A long-awaited public return to the acoustic guitar for Hadley Fraser, and once again he doesn’t disappoint.
It’s been two years since his last showcasing of original works and exquisite selection of covers back at the St James Theatre in February 2014, but the excited chatter pre-show from the crowd showed that time has not dampened enthusiasm for his music gigs.
No doubt many present at the Orange Tree Theatre – a lovely venue in Richmond and one which I will be dropping in on again – will have been able to see Hadley in the various productions he has been involved with since his last music performance, most notably City of Angels at the Donmar, and the soon-to-be-ending run at the Garrick, where he is involved in both productions the Kenneth Branagh Theatre Company are performing in rep – The Winter’s Tale and Harlequinade. But despite the appreciation of his deserved success as an actor in a string of high-profile shows, there is more than ample demand to see him perform onstage as himself with guitar – mic is optional, as he proved with a fantastic unplugged finale, wandering around the stage area, performing to the audience surrounding him on all four sides.
As a solo performer he served up a number of his well-loved self-penned songs from his EP, Just Let Go, effortlessly blending in some Ray Charles and Bob Dylan to the delight of the audience. When joined by his guests, Dougal Irvine and Ramin Karimloo, the combination of the three was an absolute delight. Pairing up with old Sheytoons partner Ramin to perform several of their original songs, additionally surprising the audience with an unexpected duet of Bring Him Home, provided some of the high points of the evening.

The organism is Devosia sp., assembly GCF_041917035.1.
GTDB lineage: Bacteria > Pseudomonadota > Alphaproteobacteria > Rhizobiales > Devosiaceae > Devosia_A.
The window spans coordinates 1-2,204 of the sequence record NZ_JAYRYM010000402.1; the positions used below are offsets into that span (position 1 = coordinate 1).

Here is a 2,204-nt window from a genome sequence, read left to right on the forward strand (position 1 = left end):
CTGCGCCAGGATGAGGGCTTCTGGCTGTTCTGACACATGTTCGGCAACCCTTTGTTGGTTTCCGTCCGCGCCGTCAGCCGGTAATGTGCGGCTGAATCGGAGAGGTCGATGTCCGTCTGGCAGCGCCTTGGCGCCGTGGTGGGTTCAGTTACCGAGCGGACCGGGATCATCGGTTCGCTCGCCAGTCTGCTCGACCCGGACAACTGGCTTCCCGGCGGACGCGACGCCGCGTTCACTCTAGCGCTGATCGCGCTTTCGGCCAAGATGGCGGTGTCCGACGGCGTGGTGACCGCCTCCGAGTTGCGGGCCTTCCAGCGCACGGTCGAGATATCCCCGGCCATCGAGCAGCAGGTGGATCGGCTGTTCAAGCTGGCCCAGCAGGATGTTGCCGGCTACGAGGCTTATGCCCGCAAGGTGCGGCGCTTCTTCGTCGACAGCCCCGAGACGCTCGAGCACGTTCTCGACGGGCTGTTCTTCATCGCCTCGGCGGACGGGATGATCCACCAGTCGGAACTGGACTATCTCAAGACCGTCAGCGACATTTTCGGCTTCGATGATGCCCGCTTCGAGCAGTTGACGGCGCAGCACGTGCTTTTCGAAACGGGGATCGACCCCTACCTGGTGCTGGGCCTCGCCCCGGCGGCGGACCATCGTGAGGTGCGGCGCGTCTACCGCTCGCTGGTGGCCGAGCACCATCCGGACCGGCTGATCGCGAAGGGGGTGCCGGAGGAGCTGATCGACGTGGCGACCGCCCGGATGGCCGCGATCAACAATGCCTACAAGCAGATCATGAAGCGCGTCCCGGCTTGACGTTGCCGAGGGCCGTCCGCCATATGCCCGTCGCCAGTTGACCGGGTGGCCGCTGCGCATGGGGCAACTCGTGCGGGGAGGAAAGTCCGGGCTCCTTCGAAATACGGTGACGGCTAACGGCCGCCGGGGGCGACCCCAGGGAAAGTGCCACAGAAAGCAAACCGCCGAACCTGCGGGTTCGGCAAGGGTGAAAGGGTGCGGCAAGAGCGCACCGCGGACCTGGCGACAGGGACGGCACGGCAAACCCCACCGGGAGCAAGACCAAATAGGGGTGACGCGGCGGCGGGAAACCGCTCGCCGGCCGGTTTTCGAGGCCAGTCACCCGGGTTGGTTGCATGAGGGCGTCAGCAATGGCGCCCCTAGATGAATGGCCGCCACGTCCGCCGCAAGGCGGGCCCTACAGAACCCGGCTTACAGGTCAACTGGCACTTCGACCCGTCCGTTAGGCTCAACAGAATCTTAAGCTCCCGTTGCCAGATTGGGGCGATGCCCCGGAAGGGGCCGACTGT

The easy chat between the three as they discussed what songs to perform next was almost as enjoyable as the music. Listening to people play because they love to play is one of the great joys. It felt like a low-key jamming session at someone’s house, and the vibe really suits Hadley’s style. Couple that with a few stories shared from their youth (Dougal and Hadley were at university together) and professional theatre experiences (Ramin and Hadley have crossed paths several times – notably perfoming as nemeses in Phantom of the Opera and Les Misérables).
The night, as always, ended too soon, but the audience trailed out happy. I’ve long been an admirer of both Ramin and Hadley separately, but in harmony I cannot think of any superior pairing. Their original pieces suit the strength of Ramin’s vocals and the richness of Hadley’s. Just perfection, and I could listen to those two play all day. Dougal Irvine is someone relatively unknown to me until now, but I will be keeping an eye on his projects coming up – such as his new piece Buskers Opera at Park Theatre this Spring.
For those who enjoy the work of Ramin, he himself is hosting two shows in Islington (19th and 20th January) and Hadley will be appearing as a guest on the second show. This promises to be much fun too.